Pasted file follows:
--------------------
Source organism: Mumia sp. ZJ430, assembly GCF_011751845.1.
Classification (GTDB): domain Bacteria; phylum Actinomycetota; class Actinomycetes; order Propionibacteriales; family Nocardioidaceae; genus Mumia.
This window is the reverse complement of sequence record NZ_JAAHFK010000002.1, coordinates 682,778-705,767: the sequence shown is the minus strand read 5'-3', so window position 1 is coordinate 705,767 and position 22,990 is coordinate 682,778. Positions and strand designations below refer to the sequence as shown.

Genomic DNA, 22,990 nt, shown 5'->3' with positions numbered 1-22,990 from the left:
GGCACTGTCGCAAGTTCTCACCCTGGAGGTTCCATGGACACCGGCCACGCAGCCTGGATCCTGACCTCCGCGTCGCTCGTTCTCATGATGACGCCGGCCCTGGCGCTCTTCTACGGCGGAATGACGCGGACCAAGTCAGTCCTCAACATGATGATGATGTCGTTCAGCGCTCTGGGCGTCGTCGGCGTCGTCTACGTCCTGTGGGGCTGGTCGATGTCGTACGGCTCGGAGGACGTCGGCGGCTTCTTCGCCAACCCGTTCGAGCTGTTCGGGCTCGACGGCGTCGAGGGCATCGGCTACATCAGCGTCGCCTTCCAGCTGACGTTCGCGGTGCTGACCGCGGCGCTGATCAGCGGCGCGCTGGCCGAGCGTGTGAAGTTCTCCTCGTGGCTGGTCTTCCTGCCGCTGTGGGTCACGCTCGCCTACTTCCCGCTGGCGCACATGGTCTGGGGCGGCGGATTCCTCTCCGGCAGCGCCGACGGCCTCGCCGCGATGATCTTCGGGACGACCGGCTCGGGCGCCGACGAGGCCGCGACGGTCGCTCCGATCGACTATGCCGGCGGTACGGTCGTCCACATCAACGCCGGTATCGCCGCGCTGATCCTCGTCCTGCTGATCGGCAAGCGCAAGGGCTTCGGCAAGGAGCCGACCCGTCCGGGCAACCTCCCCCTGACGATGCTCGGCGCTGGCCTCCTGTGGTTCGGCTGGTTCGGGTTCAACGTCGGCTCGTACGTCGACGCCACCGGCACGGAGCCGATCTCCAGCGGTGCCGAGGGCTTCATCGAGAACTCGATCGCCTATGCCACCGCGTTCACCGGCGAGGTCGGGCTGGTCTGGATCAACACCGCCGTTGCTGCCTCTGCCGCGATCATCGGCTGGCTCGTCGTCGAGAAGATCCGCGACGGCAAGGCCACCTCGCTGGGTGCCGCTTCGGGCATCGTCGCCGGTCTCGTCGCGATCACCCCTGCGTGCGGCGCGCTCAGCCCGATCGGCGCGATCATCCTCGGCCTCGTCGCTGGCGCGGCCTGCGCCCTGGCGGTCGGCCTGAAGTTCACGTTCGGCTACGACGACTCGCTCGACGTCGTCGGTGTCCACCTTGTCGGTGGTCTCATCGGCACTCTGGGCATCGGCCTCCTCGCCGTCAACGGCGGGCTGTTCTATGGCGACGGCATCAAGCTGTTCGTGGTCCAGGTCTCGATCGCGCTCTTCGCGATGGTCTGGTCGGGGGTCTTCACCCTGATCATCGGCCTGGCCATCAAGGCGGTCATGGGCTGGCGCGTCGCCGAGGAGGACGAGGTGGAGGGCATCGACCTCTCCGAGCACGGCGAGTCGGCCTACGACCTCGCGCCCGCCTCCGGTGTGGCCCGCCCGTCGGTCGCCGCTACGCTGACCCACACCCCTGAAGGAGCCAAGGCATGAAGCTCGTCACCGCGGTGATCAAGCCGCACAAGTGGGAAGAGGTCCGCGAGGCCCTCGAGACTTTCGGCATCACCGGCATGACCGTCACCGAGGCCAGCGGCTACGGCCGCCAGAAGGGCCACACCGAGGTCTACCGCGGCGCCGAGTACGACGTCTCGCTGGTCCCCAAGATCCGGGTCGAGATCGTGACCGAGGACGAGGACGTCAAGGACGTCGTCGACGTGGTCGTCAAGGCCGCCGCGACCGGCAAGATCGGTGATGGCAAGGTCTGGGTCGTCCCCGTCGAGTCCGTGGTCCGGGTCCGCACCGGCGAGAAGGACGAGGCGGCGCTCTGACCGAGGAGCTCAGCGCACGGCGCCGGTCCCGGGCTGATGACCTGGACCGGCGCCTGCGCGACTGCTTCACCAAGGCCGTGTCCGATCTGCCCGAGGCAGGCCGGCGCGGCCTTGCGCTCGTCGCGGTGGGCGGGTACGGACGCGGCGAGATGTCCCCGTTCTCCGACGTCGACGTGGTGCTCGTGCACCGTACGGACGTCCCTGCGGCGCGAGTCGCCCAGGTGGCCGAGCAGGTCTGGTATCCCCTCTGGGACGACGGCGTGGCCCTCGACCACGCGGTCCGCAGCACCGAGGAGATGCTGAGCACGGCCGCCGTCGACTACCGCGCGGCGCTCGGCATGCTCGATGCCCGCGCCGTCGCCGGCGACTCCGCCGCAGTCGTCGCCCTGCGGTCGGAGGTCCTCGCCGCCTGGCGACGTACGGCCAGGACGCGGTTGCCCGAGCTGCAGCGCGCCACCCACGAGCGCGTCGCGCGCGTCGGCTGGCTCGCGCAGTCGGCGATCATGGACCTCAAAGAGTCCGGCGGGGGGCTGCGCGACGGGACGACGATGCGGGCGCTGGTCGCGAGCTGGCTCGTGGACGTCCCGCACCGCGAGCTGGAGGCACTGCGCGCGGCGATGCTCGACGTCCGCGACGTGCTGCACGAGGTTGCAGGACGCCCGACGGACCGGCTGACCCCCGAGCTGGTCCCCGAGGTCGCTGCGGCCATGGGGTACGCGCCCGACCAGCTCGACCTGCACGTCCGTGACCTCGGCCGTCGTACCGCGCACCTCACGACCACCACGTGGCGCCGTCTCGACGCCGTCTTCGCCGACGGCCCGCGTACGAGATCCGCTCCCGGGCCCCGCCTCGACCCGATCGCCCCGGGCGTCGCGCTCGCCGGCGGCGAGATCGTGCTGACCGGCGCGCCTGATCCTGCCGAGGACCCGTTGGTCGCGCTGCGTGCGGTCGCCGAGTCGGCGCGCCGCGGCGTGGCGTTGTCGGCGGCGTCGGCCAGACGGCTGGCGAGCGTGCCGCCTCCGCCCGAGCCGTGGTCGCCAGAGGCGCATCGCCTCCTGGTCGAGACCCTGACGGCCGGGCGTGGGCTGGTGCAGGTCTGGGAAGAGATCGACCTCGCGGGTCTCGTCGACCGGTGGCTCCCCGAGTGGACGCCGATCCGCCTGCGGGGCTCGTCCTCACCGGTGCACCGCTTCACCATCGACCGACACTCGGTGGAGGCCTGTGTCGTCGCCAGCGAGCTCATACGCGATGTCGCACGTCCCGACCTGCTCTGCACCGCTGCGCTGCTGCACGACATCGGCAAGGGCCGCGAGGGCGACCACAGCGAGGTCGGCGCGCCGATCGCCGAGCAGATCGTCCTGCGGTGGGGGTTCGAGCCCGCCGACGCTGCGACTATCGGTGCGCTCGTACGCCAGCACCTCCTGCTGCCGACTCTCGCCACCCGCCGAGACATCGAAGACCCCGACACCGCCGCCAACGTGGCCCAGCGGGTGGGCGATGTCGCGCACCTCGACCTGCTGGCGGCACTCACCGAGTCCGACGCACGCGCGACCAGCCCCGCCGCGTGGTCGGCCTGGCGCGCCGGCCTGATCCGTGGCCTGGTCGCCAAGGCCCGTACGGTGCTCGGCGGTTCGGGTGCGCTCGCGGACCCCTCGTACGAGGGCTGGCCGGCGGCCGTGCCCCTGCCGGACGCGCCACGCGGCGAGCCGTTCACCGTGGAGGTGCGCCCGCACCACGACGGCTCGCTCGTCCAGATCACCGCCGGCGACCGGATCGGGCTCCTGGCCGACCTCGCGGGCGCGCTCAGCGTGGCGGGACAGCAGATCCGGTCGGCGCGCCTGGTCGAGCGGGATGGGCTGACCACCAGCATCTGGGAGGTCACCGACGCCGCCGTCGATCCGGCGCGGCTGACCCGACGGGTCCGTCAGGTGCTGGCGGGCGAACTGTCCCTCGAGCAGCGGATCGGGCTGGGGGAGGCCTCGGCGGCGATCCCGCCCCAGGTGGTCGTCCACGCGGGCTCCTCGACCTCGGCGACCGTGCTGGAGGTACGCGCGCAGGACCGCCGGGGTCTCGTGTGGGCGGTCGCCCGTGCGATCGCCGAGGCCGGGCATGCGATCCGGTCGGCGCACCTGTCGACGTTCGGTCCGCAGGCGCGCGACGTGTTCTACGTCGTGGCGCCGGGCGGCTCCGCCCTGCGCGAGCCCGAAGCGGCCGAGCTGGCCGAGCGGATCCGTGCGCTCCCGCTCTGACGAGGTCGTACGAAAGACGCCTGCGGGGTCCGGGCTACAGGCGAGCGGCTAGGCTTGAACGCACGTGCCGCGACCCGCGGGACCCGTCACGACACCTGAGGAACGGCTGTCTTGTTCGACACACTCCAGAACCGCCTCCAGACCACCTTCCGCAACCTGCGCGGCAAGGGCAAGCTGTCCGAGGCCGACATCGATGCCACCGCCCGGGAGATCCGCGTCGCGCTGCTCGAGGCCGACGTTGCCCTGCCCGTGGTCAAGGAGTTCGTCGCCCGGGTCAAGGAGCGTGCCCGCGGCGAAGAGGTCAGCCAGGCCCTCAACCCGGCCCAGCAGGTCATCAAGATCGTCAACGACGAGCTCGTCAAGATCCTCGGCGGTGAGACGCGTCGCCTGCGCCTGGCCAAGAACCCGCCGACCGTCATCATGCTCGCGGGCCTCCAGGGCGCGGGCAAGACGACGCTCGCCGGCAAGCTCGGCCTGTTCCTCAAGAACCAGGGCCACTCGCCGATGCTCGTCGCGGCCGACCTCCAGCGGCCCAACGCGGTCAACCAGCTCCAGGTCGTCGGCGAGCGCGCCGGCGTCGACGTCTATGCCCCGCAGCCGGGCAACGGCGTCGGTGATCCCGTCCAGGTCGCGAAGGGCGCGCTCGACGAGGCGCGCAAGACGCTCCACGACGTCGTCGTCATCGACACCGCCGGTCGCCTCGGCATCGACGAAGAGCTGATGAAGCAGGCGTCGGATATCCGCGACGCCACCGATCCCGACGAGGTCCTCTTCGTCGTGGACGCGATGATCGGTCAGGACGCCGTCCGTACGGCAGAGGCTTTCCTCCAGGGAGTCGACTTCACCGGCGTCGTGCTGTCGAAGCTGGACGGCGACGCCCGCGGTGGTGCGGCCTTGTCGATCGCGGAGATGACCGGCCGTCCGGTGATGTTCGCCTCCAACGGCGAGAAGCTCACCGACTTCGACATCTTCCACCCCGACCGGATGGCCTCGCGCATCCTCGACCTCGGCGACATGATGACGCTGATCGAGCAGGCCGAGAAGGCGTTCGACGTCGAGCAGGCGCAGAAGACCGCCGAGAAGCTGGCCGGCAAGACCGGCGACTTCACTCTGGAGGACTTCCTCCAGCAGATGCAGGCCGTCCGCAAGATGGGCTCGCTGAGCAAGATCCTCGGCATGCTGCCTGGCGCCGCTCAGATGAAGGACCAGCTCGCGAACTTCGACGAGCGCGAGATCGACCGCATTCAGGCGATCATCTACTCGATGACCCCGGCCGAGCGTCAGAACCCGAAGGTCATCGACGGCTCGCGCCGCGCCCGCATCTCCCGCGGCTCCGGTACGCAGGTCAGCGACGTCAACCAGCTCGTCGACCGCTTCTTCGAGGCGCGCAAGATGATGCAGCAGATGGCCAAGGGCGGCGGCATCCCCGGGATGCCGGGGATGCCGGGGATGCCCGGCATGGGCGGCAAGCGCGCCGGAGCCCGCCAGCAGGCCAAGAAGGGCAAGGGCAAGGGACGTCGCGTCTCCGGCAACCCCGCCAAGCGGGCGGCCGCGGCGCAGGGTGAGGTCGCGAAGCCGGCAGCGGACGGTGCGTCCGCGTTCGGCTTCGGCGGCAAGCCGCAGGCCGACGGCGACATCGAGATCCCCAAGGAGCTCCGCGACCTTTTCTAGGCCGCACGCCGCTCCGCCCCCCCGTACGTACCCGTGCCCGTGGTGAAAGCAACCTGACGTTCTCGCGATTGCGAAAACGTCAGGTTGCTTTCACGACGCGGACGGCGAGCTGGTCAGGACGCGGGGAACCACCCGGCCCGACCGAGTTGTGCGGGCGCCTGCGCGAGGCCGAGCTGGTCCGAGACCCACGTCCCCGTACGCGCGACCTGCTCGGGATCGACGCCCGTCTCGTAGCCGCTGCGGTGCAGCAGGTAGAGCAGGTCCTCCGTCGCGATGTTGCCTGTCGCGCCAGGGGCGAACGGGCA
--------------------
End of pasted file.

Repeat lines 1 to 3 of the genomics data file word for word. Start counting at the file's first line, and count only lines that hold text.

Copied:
Source organism: Mumia sp. ZJ430, assembly GCF_011751845.1.
Classification (GTDB): domain Bacteria; phylum Actinomycetota; class Actinomycetes; order Propionibacteriales; family Nocardioidaceae; genus Mumia.
This window is the reverse complement of sequence record NZ_JAAHFK010000002.1, coordinates 682,778-705,767: the sequence shown is the minus strand read 5'-3', so window position 1 is coordinate 705,767 and position 22,990 is coordinate 682,778. Positions and strand designations below refer to the sequence as shown.